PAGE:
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ET (or any other forum) is not without position

But that is not the contention. Obviously, the European Tribune community has a conventional wisdom, and obviously that does influence editorial decisions. If nothing else then because consistently ruling against the strongly held views of significant contributors may prompt those contributors to go elsewhere and take their contributions with them.

This does not mean that there is an editorial line, or even that the conventional wisdom of the community can be articulated concisely. It does mean that if you are operating outside the conventional wisdom of the community, the site will be less tolerant of actionable behaviour than if you are operating within the conventional wisdom (pro-Palestinian spammers and astroturfers will have a longer shelf life than pro-Apartheid ones, for instance). Whether that is a good thing or a bad thing I do not pretend to know, but it is the reality of things.

Did Sarco or Berlusconi ask parliaments before they engaged your countries in war in Libya?

I believe Sarko did. France does not yet have an enabling act or a Führerprinzip "unitary executive." In Corruptioni's case it makes little matter, because the Italian parliament is almost as corrupt as he is.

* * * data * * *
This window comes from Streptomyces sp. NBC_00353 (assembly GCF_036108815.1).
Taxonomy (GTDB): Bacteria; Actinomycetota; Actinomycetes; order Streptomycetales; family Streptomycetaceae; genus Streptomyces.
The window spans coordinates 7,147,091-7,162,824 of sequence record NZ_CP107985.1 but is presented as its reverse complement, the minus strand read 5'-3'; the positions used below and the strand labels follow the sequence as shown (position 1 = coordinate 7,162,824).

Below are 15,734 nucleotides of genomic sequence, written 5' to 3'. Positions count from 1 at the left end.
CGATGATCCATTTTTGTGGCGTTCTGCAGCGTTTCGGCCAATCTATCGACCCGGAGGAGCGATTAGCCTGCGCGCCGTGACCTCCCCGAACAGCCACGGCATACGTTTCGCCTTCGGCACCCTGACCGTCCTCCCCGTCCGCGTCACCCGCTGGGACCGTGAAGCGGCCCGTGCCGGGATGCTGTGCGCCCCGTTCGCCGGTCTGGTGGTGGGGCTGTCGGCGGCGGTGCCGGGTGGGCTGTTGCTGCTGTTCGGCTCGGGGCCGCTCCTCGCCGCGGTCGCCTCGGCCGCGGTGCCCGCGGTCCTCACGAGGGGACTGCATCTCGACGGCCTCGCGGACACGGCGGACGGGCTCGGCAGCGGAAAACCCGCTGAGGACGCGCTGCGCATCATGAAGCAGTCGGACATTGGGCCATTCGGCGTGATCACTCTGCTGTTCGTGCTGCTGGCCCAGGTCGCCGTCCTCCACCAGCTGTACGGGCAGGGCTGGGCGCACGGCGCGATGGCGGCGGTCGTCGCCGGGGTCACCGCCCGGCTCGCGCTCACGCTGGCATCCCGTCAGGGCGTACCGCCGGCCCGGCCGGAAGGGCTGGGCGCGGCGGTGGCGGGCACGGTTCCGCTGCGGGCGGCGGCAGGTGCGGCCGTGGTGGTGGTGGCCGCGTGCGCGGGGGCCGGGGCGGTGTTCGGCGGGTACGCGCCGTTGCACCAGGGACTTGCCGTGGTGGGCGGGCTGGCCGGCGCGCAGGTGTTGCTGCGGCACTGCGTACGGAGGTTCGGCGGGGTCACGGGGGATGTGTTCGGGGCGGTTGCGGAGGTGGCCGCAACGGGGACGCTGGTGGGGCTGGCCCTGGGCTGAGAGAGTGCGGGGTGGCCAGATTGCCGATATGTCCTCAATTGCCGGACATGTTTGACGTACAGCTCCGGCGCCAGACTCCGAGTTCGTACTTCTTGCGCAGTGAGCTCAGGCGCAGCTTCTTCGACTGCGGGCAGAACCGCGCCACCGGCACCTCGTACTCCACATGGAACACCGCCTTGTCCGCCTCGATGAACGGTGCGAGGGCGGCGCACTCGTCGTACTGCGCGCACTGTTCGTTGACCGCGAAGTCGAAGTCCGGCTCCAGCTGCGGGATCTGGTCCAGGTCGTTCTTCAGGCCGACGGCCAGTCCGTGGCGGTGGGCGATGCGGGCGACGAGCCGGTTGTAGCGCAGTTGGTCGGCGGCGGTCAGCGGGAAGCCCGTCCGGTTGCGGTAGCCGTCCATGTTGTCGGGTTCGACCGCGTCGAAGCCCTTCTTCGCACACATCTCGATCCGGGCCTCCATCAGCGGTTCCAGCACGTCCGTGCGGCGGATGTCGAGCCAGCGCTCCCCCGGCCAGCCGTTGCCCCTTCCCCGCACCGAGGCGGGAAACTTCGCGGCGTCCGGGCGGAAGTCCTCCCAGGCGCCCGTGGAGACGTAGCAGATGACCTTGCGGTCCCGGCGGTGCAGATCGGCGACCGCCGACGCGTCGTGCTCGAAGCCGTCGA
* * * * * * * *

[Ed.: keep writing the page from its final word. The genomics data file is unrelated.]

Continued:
- Jake

Friends come and go. Enemies accumulate.

by JakeS (JangoSierra 'at' gmail 'dot' com) on Sat Sep 3rd, 2011 at 04:48:57 AM EST
[ Parent ]
JakeS:

vbo:

Did Sarco or Berlusconi ask parliaments before they engaged your countries in war in Libya?

I believe Sarko did. France does not yet have an enabling act or a Führerprinzip "unitary executive."

Not before, it actually happened 3 days after the military operations started: a parliamentary debate took place on March 22 without a vote. This is all allowed by the article 35, clause 2, of the 1958 constitution put together by de Gaulle:

Legifrance - La Constitution du 4 Octobre 1958 Legifrance - October 1958 Constitution
Le Gouvernement informe le Parlement de sa décision de faire intervenir les forces armées à l'étranger, au plus tard trois jours après le début de l'intervention. Il précise les objectifs poursuivis. Cette information peut donner lieu à un débat qui n'est suivi d'aucun vote.The Government informs the Parliament of its decision to engage the armed forces abroad, three days after the beginning of the operations, at the latest. It must precise the objectives pursued. This information session may be followed by a debate that will not lead to a vote.

So the answer to vbo's question is 'no' regarding France; and this is all legit, thanks to de Gaulle and his successors who didn't see fit to renounce this 'presidential' prerogative.

by Bernard on Sat Sep 3rd, 2011 at 04:56:40 PM EST
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